The second section contains three case studies of national cinemas. First, Tom O’Regan looks at Australian cinema in terms of what it has in common with other national cinemas and, in this way, helps us better understand national cinema. Ultimately, he suggests that national cinemas are a product of international cinema and are thus defined by what they are not. This creates a relationship in which the national is reconfigured by the international. National cinemas transfer culture into the international sphere, just as they appropriate international themes and styles. It is a complicated relationship and one that deserves far more attention. The final two essays in this section, one Eric Rentschler and the second by Noel Burch and Genevieve Sellia provide useful case studies of how film might be used as historical text and in so doing often shed light on questions that other modes of study do not fully answer—in this case, the popularity of the NSDAP and changing gender roles in France between 1930 and 1947 respectively.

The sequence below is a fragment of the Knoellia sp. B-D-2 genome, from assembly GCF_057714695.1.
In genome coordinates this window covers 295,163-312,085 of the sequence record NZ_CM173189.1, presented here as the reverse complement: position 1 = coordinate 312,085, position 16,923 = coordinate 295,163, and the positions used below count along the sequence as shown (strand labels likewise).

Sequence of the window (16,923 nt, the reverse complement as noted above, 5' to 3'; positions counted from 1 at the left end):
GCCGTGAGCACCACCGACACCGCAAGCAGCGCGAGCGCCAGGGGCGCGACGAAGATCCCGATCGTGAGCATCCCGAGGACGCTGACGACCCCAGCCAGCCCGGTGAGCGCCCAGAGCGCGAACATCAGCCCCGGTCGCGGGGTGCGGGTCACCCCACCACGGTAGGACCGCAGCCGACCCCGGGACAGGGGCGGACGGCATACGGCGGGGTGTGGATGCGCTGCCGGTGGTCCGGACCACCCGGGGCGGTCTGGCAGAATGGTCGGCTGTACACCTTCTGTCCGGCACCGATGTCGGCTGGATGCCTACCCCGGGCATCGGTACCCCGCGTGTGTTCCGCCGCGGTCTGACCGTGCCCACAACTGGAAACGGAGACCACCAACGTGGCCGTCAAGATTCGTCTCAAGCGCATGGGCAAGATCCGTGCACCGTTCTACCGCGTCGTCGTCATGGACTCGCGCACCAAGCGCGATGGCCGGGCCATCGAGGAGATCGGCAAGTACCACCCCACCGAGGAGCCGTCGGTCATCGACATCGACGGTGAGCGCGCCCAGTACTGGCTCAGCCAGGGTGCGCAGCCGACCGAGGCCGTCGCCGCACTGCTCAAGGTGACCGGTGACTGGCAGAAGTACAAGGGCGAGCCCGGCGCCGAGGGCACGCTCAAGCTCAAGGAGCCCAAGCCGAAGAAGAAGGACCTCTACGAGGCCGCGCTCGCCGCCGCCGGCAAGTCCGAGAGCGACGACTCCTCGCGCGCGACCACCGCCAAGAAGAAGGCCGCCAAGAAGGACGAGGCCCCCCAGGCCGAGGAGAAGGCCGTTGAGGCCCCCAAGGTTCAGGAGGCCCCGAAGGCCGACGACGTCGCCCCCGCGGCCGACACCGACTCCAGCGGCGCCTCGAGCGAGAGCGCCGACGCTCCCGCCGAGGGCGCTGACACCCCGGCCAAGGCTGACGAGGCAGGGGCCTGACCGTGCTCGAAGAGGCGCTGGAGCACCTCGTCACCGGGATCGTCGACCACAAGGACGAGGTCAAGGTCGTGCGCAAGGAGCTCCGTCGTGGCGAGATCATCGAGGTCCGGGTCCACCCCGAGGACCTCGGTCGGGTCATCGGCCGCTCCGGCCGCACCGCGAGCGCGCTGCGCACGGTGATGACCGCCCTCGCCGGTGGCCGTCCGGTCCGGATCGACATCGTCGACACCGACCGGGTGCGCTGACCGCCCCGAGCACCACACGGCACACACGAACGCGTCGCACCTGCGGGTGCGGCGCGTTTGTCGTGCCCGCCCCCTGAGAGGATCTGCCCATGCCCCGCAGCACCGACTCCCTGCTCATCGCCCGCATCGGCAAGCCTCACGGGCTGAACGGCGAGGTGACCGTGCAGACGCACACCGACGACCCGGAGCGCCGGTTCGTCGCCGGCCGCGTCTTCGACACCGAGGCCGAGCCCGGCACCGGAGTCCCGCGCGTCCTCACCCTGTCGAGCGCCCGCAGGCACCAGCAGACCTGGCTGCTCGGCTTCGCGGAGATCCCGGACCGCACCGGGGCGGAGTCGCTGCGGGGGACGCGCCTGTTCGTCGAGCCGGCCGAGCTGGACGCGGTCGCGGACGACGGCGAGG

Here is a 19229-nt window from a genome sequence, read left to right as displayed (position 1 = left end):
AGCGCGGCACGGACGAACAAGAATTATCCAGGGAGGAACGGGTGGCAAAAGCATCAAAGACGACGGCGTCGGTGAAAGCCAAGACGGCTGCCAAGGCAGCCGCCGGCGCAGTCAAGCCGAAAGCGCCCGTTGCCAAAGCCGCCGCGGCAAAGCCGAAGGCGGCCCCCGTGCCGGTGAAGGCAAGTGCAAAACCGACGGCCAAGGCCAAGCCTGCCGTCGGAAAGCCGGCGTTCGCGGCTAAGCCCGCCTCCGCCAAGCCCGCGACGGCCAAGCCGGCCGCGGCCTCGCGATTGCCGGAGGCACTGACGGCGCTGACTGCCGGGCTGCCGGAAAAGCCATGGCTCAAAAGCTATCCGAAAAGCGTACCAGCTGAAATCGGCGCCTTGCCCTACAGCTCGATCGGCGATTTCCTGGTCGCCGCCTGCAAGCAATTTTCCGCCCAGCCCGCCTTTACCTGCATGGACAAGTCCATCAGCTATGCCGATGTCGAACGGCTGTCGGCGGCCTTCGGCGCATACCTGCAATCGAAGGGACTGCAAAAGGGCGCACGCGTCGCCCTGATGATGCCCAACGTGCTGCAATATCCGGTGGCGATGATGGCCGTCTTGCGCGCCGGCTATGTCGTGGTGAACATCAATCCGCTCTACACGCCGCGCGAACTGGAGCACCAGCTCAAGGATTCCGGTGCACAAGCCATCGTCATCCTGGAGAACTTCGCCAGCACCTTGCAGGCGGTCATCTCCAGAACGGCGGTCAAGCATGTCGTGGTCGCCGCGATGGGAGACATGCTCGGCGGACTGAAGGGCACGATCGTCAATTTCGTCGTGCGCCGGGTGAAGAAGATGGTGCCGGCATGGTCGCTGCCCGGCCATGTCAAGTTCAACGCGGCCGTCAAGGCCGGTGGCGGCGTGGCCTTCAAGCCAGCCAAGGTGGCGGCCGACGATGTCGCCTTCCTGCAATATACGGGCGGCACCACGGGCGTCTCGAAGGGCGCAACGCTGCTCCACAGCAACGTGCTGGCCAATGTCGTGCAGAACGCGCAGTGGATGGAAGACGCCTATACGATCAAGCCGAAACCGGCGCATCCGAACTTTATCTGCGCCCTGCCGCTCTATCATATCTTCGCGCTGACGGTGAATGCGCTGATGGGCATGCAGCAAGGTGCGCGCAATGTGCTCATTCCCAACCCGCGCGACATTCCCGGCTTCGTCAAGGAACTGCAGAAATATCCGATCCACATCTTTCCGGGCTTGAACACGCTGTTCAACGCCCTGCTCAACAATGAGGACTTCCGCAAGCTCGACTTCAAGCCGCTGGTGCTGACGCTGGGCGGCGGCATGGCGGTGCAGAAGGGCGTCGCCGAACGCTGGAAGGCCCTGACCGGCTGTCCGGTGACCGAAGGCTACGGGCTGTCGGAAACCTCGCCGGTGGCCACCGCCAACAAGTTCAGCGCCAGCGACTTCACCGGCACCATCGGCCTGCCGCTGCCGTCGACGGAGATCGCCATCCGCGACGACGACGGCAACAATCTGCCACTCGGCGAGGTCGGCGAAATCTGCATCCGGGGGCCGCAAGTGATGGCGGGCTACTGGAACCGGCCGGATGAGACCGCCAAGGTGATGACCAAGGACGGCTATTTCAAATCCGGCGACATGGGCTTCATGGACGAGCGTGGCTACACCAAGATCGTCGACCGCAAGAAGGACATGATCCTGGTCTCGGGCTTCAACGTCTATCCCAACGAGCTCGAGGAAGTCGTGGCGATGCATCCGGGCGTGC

The third section considers the tensions experienced by national cinemas, both historically and in the present period. In a rant directed against Western critics of Hong Kong cinema, Stephen Teo illustrates one avenue through which western ideas define and, in his mind, undermine a unique national product. He argues against film critics who are able to canonize some directors (usually those creating something similar to a Western product), at the expense of true indigenous talent. Meanwhile, Ana M. Lopez argues that Hollywood is not purely a consumer of national stereotypes, but instead acts as an ethnographer by identifying, codifying, and presenting images of the "other."